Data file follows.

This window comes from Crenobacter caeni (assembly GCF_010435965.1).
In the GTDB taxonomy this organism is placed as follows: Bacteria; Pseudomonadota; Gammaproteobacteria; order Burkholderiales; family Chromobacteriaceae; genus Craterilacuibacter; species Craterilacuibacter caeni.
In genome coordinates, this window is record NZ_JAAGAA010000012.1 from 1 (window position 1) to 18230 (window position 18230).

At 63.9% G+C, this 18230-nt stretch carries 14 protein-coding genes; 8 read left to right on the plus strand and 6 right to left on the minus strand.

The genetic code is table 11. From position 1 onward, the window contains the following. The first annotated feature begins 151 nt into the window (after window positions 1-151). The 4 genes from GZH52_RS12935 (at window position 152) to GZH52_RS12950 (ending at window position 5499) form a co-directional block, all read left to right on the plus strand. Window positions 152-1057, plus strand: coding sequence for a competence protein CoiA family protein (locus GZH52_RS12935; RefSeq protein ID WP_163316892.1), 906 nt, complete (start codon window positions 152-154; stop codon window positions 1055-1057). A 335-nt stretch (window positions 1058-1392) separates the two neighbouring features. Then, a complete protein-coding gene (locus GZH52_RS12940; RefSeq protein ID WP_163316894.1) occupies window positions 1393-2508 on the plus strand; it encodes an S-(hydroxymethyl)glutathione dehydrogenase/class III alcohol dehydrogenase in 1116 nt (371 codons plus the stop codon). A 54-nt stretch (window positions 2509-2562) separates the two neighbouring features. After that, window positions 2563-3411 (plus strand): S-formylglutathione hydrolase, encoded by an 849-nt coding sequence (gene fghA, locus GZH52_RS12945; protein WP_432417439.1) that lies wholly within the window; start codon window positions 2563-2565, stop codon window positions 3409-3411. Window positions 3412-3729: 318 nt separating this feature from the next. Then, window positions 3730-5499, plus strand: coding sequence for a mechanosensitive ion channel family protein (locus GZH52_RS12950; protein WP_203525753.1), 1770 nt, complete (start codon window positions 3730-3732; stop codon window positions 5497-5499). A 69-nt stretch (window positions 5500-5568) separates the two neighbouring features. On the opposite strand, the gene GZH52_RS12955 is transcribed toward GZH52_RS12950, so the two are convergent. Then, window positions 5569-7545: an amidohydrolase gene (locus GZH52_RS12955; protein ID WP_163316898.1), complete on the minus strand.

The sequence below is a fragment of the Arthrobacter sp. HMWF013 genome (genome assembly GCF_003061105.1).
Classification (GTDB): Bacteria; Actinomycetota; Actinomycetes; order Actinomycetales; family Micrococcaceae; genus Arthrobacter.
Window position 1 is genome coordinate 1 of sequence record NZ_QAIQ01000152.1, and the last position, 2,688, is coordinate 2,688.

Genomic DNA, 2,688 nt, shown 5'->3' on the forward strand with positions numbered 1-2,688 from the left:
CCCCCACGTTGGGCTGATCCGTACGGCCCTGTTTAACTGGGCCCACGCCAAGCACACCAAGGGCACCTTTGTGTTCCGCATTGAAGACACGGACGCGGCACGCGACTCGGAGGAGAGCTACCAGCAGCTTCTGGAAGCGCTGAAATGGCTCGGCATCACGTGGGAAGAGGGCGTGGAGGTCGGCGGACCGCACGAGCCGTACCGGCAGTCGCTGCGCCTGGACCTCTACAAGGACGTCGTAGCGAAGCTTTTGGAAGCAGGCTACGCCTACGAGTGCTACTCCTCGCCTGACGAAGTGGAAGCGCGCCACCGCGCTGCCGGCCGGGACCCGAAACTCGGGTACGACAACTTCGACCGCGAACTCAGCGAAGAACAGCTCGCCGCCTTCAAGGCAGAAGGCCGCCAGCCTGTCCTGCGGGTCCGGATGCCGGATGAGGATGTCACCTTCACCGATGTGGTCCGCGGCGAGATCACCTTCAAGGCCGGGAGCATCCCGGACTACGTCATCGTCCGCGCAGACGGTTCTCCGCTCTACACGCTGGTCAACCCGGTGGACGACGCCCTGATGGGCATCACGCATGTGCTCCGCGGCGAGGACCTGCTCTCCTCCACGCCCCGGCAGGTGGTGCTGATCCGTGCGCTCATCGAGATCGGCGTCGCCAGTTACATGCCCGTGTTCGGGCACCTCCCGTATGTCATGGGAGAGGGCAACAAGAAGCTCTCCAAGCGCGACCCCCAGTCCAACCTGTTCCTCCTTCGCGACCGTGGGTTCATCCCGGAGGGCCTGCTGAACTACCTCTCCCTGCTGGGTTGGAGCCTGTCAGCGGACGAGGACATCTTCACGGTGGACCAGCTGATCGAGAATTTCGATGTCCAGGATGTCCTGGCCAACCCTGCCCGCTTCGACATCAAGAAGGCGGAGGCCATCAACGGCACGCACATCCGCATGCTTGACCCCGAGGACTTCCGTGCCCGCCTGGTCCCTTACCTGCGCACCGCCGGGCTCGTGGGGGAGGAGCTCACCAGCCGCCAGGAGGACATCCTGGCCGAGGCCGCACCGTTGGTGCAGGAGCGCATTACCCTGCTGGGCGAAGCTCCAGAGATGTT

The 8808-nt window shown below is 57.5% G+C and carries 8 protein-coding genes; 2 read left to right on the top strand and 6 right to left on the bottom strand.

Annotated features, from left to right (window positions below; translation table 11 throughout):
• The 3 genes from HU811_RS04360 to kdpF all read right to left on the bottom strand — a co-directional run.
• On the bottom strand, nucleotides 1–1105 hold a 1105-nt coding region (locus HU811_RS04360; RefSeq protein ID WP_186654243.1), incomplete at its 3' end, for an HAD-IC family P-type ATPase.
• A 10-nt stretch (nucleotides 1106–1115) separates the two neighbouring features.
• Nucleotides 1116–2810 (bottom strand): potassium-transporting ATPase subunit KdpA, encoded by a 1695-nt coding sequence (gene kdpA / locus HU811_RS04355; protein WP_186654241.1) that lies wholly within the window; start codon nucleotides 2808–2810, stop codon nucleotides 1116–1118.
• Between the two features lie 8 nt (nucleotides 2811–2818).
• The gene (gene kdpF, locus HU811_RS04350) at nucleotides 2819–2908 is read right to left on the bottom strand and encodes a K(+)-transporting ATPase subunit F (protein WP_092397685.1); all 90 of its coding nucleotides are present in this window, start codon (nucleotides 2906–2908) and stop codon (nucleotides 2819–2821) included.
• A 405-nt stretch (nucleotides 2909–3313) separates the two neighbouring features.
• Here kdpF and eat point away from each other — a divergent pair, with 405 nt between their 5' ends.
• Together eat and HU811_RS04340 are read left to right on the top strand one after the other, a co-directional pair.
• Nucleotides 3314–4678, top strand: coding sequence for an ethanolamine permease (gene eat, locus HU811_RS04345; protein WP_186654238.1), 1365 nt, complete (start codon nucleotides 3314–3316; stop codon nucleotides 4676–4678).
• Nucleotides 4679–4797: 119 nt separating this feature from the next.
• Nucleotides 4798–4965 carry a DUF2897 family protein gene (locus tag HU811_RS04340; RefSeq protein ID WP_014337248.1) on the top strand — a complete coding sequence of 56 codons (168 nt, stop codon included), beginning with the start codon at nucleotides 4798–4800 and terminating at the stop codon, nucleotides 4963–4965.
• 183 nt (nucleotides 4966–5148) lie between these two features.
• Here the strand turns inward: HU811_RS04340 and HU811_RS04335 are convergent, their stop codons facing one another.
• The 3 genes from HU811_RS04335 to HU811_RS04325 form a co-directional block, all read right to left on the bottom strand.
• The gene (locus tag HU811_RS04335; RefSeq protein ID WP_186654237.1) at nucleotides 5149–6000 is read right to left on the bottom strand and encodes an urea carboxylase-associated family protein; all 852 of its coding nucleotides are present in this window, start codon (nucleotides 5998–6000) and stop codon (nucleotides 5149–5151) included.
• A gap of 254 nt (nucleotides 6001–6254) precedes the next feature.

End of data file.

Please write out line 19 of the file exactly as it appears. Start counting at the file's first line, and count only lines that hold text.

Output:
• A 405-nt stretch (nucleotides 2909–3313) separates the two neighbouring features.